December 10th, 2008, 10:25 PM
Business Impact of C++0x
In our company (an IT services company), we have noticed that C++ is popular only in cases of legacy maintenance projects.
Most new development projects (non-embedded ofcourse) are moving in the direction of embracing either J2EE or .NET . .NET seems to be quite popular.
Not many customers seem to be interested in the new Windows MFC libraries which provide features similar to the .NET classes.
In such a context, how will I be able to convince my bosses to take notice of C++ 0x. I as an individual am interested and want to propogate C++ 0x among other people in this company - but if I cannot profess a business value - not many people will be interested and nor will I be encouraged.
Can you please comment on what you see as advantages of C++ 0x and how important its features will be (I suppose with the concept of lambdas, it would help develop libraries for supporting parallel programming - this could be 1 case right ?)
December 13th, 2008, 06:40 PM
Re: Business Impact of C++0x
Thanks for the post. I can give you a few advantages/disadvantages of using C/C++, but as they say in the classics “your mileage may vary”, “free advice is worth exactly what you pay for it” and “one man’s meat is another man’s poison” (apologies to any vegetarians reading this).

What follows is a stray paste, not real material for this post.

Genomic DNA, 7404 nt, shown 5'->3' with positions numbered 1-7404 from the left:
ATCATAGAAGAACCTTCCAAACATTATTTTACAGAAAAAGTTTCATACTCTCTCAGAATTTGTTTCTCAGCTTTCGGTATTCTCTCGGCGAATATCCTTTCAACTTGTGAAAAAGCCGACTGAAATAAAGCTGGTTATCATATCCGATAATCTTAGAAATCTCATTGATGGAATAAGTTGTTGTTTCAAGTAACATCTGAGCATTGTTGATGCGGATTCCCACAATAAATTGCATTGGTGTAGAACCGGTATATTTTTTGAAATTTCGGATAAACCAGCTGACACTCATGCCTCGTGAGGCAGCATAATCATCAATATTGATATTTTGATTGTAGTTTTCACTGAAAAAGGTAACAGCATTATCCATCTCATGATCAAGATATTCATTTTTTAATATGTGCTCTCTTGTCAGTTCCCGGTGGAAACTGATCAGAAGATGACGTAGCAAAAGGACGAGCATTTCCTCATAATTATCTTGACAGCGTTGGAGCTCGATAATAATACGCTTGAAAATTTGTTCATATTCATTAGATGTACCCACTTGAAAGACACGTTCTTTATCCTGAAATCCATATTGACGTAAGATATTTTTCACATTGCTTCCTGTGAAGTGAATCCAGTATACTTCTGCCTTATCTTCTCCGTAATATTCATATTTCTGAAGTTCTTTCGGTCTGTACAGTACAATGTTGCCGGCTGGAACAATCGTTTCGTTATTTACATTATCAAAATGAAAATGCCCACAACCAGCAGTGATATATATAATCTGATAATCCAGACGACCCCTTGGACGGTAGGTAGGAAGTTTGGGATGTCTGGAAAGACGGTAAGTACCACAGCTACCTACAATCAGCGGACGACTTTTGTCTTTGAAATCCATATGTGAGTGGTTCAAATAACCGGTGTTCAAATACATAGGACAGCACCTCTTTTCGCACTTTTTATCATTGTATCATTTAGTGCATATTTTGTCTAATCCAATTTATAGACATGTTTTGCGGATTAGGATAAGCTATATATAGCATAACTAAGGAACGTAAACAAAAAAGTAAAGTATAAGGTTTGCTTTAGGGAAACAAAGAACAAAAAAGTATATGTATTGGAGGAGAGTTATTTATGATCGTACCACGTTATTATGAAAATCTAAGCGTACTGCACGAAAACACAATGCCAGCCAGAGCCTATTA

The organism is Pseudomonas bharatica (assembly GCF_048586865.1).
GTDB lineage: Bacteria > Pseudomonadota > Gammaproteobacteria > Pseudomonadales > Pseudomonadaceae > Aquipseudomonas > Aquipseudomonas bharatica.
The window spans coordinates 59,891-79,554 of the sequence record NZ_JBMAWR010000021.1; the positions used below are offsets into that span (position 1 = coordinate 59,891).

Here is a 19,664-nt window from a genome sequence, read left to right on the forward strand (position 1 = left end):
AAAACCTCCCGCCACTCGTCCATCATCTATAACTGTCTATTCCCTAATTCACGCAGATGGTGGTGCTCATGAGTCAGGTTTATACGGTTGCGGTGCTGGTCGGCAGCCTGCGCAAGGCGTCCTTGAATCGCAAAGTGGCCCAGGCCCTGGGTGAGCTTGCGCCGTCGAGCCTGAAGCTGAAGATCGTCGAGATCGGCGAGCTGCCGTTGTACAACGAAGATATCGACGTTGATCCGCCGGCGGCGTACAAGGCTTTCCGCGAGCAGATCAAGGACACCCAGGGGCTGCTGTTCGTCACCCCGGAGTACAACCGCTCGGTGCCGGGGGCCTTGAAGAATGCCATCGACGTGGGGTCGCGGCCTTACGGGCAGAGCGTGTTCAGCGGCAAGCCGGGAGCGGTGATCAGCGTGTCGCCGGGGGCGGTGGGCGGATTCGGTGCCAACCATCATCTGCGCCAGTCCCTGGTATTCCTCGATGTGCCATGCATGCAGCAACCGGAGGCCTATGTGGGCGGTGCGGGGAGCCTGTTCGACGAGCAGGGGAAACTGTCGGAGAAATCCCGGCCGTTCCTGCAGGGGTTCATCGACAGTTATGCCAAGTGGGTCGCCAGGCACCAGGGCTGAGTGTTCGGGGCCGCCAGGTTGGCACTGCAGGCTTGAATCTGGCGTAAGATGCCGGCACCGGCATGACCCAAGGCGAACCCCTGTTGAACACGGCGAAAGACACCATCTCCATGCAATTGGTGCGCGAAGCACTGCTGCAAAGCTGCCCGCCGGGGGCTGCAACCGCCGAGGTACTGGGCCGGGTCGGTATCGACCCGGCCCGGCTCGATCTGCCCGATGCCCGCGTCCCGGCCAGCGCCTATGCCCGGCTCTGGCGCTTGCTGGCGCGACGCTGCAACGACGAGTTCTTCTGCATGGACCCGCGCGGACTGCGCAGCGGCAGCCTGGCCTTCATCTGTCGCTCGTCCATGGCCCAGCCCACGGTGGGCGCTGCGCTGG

Firstly, let me start by saying that a major reason given to me by many of our customers for using C/C++ is portability (which is to some degree is a function of its standardization.) Hard to imagine any other language you find in as many places as C/C++ and many of our customers target multiple platforms. Other customers often talk about performance and memory footprint requirements too, you have fine grained control over both of these with C++ (sometimes too fine grained for sure) but when you really need every bit of memory or every CPU cycle, C/C++ is an often selected choice.
Of course, like any programming language it has downsides too, many customers say for productivity and safety a managed language, such as C#, is superior. Managed languages can also provide a better basis for some programming techniques, for example I would imagine implementing a “transactional memory model” in a managed language/environment would be simpler.
Then there are other issues less language specific but that play a part. For example, some APIs may come only native or managed. Often you can get to them from either platform but may loss advantages, such as productivity, safety, performance in the process.
I have always like to say that I have never meet a programming language that I have not learned from, some show me what to do, other may show me what not to do for sure – but I firmly believe that the more programming languages you know the better you write code.
I am not sure I have provided a business justification in any sense here. I would imagine any good boss will want to know about language advances (as these are part of their “tools of the trade”) but this may still not mean that a particular language is correct for their circumstances.
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